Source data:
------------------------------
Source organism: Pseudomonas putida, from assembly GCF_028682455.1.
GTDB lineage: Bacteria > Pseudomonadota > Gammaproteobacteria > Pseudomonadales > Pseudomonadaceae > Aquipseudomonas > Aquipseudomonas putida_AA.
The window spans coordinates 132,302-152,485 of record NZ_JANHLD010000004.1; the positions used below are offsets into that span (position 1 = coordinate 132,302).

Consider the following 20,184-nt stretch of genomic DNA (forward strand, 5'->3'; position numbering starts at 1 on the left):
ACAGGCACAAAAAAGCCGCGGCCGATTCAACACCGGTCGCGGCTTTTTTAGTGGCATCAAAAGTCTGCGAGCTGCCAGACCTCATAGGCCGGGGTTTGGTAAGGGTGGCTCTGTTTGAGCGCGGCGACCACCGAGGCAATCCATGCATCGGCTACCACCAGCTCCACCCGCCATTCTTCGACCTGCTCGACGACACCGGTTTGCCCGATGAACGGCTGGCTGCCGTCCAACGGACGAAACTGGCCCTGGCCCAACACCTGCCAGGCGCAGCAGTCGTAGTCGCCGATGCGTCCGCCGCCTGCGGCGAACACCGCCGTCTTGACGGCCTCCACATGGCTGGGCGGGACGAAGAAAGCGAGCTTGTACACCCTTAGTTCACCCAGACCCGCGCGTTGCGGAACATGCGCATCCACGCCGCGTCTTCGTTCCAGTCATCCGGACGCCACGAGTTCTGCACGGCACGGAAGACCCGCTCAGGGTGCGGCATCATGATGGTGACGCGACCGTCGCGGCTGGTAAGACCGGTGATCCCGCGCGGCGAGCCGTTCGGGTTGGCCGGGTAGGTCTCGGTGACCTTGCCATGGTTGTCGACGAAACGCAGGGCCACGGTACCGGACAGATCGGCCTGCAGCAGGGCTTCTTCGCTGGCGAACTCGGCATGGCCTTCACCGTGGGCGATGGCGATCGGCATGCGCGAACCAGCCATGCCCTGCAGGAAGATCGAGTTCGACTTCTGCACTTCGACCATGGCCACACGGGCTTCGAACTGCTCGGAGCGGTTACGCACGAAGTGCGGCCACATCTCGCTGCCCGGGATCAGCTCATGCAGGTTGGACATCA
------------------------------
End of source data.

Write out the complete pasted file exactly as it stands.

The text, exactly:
Source organism: Pseudomonas putida, from assembly GCF_028682455.1.
GTDB lineage: Bacteria > Pseudomonadota > Gammaproteobacteria > Pseudomonadales > Pseudomonadaceae > Aquipseudomonas > Aquipseudomonas putida_AA.
The window spans coordinates 132,302-152,485 of record NZ_JANHLD010000004.1; the positions used below are offsets into that span (position 1 = coordinate 132,302).

Consider the following 20,184-nt stretch of genomic DNA (forward strand, 5'->3'; position numbering starts at 1 on the left):
ACAGGCACAAAAAAGCCGCGGCCGATTCAACACCGGTCGCGGCTTTTTTAGTGGCATCAAAAGTCTGCGAGCTGCCAGACCTCATAGGCCGGGGTTTGGTAAGGGTGGCTCTGTTTGAGCGCGGCGACCACCGAGGCAATCCATGCATCGGCTACCACCAGCTCCACCCGCCATTCTTCGACCTGCTCGACGACACCGGTTTGCCCGATGAACGGCTGGCTGCCGTCCAACGGACGAAACTGGCCCTGGCCCAACACCTGCCAGGCGCAGCAGTCGTAGTCGCCGATGCGTCCGCCGCCTGCGGCGAACACCGCCGTCTTGACGGCCTCCACATGGCTGGGCGGGACGAAGAAAGCGAGCTTGTACACCCTTAGTTCACCCAGACCCGCGCGTTGCGGAACATGCGCATCCACGCCGCGTCTTCGTTCCAGTCATCCGGACGCCACGAGTTCTGCACGGCACGGAAGACCCGCTCAGGGTGCGGCATCATGATGGTGACGCGACCGTCGCGGCTGGTAAGACCGGTGATCCCGCGCGGCGAGCCGTTCGGGTTGGCCGGGTAGGTCTCGGTGACCTTGCCATGGTTGTCGACGAAACGCAGGGCCACGGTACCGGACAGATCGGCCTGCAGCAGGGCTTCTTCGCTGGCGAACTCGGCATGGCCTTCACCGTGGGCGATGGCGATCGGCATGCGCGAACCAGCCATGCCCTGCAGGAAGATCGAGTTCGACTTCTGCACTTCGACCATGGCCACACGGGCTTCGAACTGCTCGGAGCGGTTACGCACGAAGTGCGGCCACATCTCGCTGCCCGGGATCAGCTCATGCAGGTTGGACATCA